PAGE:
Citation: Walsh C, Wencewicz T. 2016. Biosynthesis of Polyketide Antibiotics, p 320-342. In Antibiotics: Challenges, Mechanisms, Opportunities. ASM Press, Washington, DC. doi: 10.1128/9781555819316.ch16
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Image of Figure 16.4
Figure 16.4

Fatty acid synthases use the thio-Claisen condensation in every chain elongation step. Subsequent four-electron reduction of the β-keto group to the saturated CH group is carried out before the next condensation/elongation/chain transfer step. Seven chain elongations yield the most common C saturated fatty acyl thioester as major product.

Citation: Walsh C, Wencewicz T. 2016. Biosynthesis of Polyketide Antibiotics, p 320-342. In Antibiotics: Challenges, Mechanisms, Opportunities. ASM Press, Washington, DC. doi: 10.1128/9781555819316.ch16
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Image of Figure 16.5
Figure 16.5

A hallmark difference between FAS and PKS assembly lines is that polyketide chains can escape complete reduction of the β-keto thioester in any elongation cycle. Step 1 shows the consequences of a defective (or absent) KR, step 2 shows a cycle with a defective (or absent) DH, and step 3 highlights a defective or absent ER domain in three consecutive cycles. The elongated chain contains three functional groups, in contrast to a fully saturated fatty acyl chain.

Citation: Walsh C, Wencewicz T. 2016. Biosynthesis of Polyketide Antibiotics, p 320-342. In Antibiotics: Challenges, Mechanisms, Opportunities. ASM Press, Washington, DC. doi: 10.1128/9781555819316.ch16
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Image of Figure 16.6
Figure 16.6

Five elongation cycles on a PKS assembly line that lacks any functional KR domains would yield a pentaketonic C thioester chain tethered to the sixth ACP of the PKS assembly line. This will be highly reactive and needs to be protected from off-pathway side reactions, one of which is shown.

Citation: Walsh C, Wencewicz T. 2016. Biosynthesis of Polyketide Antibiotics, p 320-342. In Antibiotics: Challenges, Mechanisms, Opportunities. ASM Press, Washington, DC. doi: 10.1128/9781555819316.ch16
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Image of Figure 16.7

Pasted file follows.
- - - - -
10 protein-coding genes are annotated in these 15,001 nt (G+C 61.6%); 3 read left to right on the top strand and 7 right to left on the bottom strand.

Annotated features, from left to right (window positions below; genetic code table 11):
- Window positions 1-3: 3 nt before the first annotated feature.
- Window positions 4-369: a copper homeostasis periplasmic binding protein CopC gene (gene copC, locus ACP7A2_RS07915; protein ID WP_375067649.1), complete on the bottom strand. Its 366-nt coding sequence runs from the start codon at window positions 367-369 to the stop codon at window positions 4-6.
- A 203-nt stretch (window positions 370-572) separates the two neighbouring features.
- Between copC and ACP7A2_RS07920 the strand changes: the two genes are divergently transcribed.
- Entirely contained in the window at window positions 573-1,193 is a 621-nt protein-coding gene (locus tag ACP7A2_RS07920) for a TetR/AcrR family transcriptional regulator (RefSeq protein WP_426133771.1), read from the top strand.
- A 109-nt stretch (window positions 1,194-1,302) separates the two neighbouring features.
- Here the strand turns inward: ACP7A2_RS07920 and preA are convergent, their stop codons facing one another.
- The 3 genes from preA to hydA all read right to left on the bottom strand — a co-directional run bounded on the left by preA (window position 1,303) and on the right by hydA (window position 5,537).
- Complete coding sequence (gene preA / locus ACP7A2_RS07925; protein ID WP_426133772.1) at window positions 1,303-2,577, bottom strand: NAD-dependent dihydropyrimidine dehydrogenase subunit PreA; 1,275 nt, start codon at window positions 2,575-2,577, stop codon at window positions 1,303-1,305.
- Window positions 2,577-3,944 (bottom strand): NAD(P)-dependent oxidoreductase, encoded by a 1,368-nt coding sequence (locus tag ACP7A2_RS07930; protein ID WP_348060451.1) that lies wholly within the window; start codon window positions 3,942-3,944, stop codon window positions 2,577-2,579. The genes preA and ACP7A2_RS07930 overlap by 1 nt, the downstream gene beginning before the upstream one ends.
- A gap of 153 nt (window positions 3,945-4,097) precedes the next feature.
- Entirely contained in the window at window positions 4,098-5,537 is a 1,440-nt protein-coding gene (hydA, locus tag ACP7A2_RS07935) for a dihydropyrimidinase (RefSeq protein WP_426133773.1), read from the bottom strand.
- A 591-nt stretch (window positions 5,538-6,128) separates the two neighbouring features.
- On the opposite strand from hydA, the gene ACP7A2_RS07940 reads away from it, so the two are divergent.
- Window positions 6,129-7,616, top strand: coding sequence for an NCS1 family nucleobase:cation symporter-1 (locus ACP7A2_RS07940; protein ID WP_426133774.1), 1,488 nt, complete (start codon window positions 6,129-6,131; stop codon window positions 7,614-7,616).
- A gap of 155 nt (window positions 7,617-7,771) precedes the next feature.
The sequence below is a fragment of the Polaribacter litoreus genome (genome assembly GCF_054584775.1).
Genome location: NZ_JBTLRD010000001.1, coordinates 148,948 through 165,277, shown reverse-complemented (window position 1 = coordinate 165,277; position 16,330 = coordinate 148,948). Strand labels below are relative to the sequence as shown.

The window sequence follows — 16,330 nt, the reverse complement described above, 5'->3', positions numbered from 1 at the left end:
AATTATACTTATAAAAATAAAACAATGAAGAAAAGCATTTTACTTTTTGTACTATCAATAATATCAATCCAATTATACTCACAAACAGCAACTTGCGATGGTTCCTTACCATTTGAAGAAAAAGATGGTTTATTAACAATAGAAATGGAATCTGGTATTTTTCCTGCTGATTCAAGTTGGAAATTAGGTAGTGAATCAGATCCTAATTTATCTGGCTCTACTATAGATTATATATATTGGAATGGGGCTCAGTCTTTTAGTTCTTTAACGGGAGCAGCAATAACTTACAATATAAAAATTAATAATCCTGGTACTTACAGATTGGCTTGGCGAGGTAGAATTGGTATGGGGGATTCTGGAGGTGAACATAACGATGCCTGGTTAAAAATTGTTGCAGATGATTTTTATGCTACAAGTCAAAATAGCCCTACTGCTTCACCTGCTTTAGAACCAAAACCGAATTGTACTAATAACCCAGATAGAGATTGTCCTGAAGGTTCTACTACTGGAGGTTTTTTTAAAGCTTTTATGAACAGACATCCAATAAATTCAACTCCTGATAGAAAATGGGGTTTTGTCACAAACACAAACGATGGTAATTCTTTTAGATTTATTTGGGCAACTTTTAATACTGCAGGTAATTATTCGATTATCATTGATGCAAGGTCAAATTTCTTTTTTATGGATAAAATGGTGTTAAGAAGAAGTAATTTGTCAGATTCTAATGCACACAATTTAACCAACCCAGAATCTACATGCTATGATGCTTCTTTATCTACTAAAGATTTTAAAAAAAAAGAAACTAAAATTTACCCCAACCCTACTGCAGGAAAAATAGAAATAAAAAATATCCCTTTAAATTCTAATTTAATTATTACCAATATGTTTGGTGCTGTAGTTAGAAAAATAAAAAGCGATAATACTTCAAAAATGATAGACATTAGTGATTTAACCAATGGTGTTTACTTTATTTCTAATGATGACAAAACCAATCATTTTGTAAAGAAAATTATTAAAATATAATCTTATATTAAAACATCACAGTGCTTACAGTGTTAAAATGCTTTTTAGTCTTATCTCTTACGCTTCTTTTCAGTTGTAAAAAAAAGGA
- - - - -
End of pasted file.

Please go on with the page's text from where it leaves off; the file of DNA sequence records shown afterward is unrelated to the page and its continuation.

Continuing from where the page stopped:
Figure 16.7

(a) Different arrangements of proteins in FAS and PKS assembly lines. Iterative type I assembly line organization is exemplified by mammalian fatty acid synthases and fungal iterative polyketide synthases. Type II bacterial PKS and FAS minimal machinery involves only four proteins as shown, while the KS-β is an inactive homolog of the active KS-α and serves as a chain length determining factor. The three-protein, seven-module assembly line in the erythromycin pathway releases 6-deoxyerythronolide B (DEB) and is known as DEB synthase. (b) There are seven modules, each with an ACP domain, so the growing chain is passed down the assembly line. The different complement of KR, DH, and ER domains in each module allows prediction of the degree of incomplete processing of the β-ketoacyl thioester intermediate in each of the seven catalytic cycles of chain growth.

Citation: Walsh C, Wencewicz T. 2016. Biosynthesis of Polyketide Antibiotics, p 320-342. In Antibiotics: Challenges, Mechanisms, Opportunities. ASM Press, Washington, DC. doi: 10.1128/9781555819316.ch16
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Image of Figure 16.8
Figure 16.8

Macrocyclization as a chain release mechanism. (a) In the macrolide series, the TE domains are the most downstream catalytic domains in the PKS assembly lines. After the full-length PK chain has been transferred to the active-site serine of the TE domain, it catalyzes intramolecular attack of a particular OH group internal to the chain. The regiospecific ring closure must reflect a specific reactive conformer of the bound substrate chain in the active site. DEBS gives a 14-membered macrolide, while the tylactone and fidaxomicin synthases give 16- and 18-membered macrolides, respectively. (b) The -bridged macrolactams of the rifamycin family likewise arise by a macrocyclizing release from the constituent PKS assembly lines. In this case, though, the intramolecular nucleophile is an amine, yielding a macrolactam. The amine derives from the starter unit in the first modules, a 3-amino-5-hydroxybenzoyl-CoA.